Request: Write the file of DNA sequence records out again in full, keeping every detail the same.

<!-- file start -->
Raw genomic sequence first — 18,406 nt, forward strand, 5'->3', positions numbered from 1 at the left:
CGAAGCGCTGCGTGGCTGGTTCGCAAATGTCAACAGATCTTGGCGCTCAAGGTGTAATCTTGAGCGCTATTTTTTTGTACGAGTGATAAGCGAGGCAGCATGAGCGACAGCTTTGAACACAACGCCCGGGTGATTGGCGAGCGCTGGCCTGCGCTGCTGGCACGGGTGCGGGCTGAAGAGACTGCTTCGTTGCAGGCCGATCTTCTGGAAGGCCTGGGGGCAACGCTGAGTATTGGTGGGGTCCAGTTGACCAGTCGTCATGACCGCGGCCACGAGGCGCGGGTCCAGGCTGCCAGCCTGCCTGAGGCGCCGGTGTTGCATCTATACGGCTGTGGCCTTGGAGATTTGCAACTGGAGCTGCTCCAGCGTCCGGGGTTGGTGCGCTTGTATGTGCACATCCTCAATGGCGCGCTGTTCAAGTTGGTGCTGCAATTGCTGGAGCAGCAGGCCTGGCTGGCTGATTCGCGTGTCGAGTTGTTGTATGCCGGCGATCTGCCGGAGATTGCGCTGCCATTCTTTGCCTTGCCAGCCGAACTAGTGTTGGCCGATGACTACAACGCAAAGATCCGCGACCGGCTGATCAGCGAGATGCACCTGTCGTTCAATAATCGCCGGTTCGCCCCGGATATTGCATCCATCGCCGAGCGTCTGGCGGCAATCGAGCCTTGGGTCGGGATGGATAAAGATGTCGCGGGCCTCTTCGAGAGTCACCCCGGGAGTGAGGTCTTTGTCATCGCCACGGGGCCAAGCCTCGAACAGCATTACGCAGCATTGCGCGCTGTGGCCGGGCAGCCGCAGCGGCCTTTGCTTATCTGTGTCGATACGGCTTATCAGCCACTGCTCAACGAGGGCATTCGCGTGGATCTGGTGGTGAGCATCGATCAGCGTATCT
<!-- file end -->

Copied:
Raw genomic sequence first — 18,406 nt, forward strand, 5'->3', positions numbered from 1 at the left:
CGAAGCGCTGCGTGGCTGGTTCGCAAATGTCAACAGATCTTGGCGCTCAAGGTGTAATCTTGAGCGCTATTTTTTTGTACGAGTGATAAGCGAGGCAGCATGAGCGACAGCTTTGAACACAACGCCCGGGTGATTGGCGAGCGCTGGCCTGCGCTGCTGGCACGGGTGCGGGCTGAAGAGACTGCTTCGTTGCAGGCCGATCTTCTGGAAGGCCTGGGGGCAACGCTGAGTATTGGTGGGGTCCAGTTGACCAGTCGTCATGACCGCGGCCACGAGGCGCGGGTCCAGGCTGCCAGCCTGCCTGAGGCGCCGGTGTTGCATCTATACGGCTGTGGCCTTGGAGATTTGCAACTGGAGCTGCTCCAGCGTCCGGGGTTGGTGCGCTTGTATGTGCACATCCTCAATGGCGCGCTGTTCAAGTTGGTGCTGCAATTGCTGGAGCAGCAGGCCTGGCTGGCTGATTCGCGTGTCGAGTTGTTGTATGCCGGCGATCTGCCGGAGATTGCGCTGCCATTCTTTGCCTTGCCAGCCGAACTAGTGTTGGCCGATGACTACAACGCAAAGATCCGCGACCGGCTGATCAGCGAGATGCACCTGTCGTTCAATAATCGCCGGTTCGCCCCGGATATTGCATCCATCGCCGAGCGTCTGGCGGCAATCGAGCCTTGGGTCGGGATGGATAAAGATGTCGCGGGCCTCTTCGAGAGTCACCCCGGGAGTGAGGTCTTTGTCATCGCCACGGGGCCAAGCCTCGAACAGCATTACGCAGCATTGCGCGCTGTGGCCGGGCAGCCGCAGCGGCCTTTGCTTATCTGTGTCGATACGGCTTATCAGCCACTGCTCAACGAGGGCATTCGCGTGGATCTGGTGGTGAGCATCGATCAGCGTATCT